It’s often been said that the first step toward 100% renewable energy is to use energy more efficiently.
That’s why I’m thrilled that the Legislature’s energy committee approved four bills to reduce wasted energy last week, among the first energy legislation to advance this year.
These bills include:
- An Act establishing building energy performance standards, filed by Senator Becca Rausch and Representative Maria Robinson, would establish energy efficiency standards for existing buildings with more than 15,000 square feet of gross floor area. The building code requires new buildings to be constructed to a minimum standard for energy efficiency, but there are currently no statewide requirements for existing buildings to become more efficient.
- An Act establishing a study of energy efficient options for low income households, filed by Senator Brendan Crighton, Representative Natalie Higgins, and Representative Andy Vargas, would direct the state to conduct a study on the effectiveness of energy efficiency, renewable energy, and clean transportation programs in serving low-income families. It would also establish a pilot program to retrofit low-income housing to be net zero energy buildings.
- An Act relative to Energy Savings Efficiency, known as the Energy SAVE Act, filed by Senator Jason Lewis and Representative Josh Cutler, would set minimum energy and water efficiency standards for commercial and household appliances. By 2025, the proposed standards would prevent 159,000 metric tons of carbon dioxide emissions per year, the equivalent of taking 34,565 cars off the road.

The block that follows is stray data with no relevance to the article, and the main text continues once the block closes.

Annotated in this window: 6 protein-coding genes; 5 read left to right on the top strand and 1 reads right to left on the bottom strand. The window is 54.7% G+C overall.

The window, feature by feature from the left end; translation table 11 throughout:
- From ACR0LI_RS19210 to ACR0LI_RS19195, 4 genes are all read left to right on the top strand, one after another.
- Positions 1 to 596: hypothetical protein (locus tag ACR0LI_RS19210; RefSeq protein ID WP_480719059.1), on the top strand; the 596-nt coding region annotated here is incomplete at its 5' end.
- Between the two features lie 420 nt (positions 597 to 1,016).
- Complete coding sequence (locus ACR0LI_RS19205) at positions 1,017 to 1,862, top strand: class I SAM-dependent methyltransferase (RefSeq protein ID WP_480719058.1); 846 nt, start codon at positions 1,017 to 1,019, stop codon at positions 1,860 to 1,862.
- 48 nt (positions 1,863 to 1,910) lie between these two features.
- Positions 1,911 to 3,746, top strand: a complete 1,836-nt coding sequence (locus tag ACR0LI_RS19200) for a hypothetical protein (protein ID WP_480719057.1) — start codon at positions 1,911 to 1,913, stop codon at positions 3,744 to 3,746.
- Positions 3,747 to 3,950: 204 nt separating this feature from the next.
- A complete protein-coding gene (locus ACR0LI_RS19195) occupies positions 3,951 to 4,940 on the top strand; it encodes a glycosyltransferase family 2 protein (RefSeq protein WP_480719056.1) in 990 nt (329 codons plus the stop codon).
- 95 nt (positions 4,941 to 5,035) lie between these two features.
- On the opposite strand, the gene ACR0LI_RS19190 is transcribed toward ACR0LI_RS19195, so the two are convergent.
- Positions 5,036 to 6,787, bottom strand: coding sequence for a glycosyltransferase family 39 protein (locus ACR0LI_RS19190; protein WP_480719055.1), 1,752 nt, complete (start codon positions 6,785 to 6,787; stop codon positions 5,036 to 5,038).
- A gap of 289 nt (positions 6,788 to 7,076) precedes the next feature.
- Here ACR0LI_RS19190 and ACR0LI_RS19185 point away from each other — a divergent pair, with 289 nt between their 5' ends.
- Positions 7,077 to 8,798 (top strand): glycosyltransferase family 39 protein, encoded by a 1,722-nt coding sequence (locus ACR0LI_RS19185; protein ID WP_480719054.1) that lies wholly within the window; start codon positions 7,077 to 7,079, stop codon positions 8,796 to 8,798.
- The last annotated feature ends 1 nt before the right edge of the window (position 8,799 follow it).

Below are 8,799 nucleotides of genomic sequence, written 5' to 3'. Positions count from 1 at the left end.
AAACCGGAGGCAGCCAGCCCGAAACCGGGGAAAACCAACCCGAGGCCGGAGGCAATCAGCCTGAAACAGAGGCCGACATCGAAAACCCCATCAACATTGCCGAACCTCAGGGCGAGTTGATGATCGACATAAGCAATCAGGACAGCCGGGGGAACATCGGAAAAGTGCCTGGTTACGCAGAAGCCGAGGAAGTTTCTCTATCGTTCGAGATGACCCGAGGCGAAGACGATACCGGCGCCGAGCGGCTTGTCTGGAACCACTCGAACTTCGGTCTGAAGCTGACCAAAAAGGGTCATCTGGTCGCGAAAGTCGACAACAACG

- An Act to encourage the deployment of heat pumps, filed by Senator Mike Barrett, would set targets for the adoption of heat pumps and other clean technologies to provide heating, cooling, and water heating for buildings. It would also amend the state building code to require new construction to be built to accommodate the installation of heat pumps.
Environment Massachusetts has advocated for three of these bills as part of our 100% Renewable Energy Agenda, a set of 15 bold proposals to reduce energy consumption and increase the adoption of renewable energy across all parts of our lives.
We’re proud to partner with other organizations to advance these bills, including Massachusetts Climate Action Network, Green Energy Consumers Alliance, Appliance Standard Awareness Project, and National Consumer Law Center.
Now that these bills have been approved by the energy committee, the next step is consideration by the Senate Ways & Means Committee before going on to a vote by the full Senate and House. (For the first three bills on the list above, the Senate versions of the legislation have advanced, while the House versions are still being held in the energy committee.)
State Director, Environment Massachusetts
Ben directs Environment Massachusetts’ efforts to promote clean air, clean water, clean energy and open spaces in Massachusetts. In 2016, he launched a campaign to repower Massachusetts with 100 percent renewable energy. His areas of expertise lie in renewable energy and the impacts of fossil fuel pollution, and he has authored reports on clean energy policies at the local, state and federal levels, earning media coverage statewide. Ben lives in Brookline and enjoys exploring the region on foot, by bike and by public transit.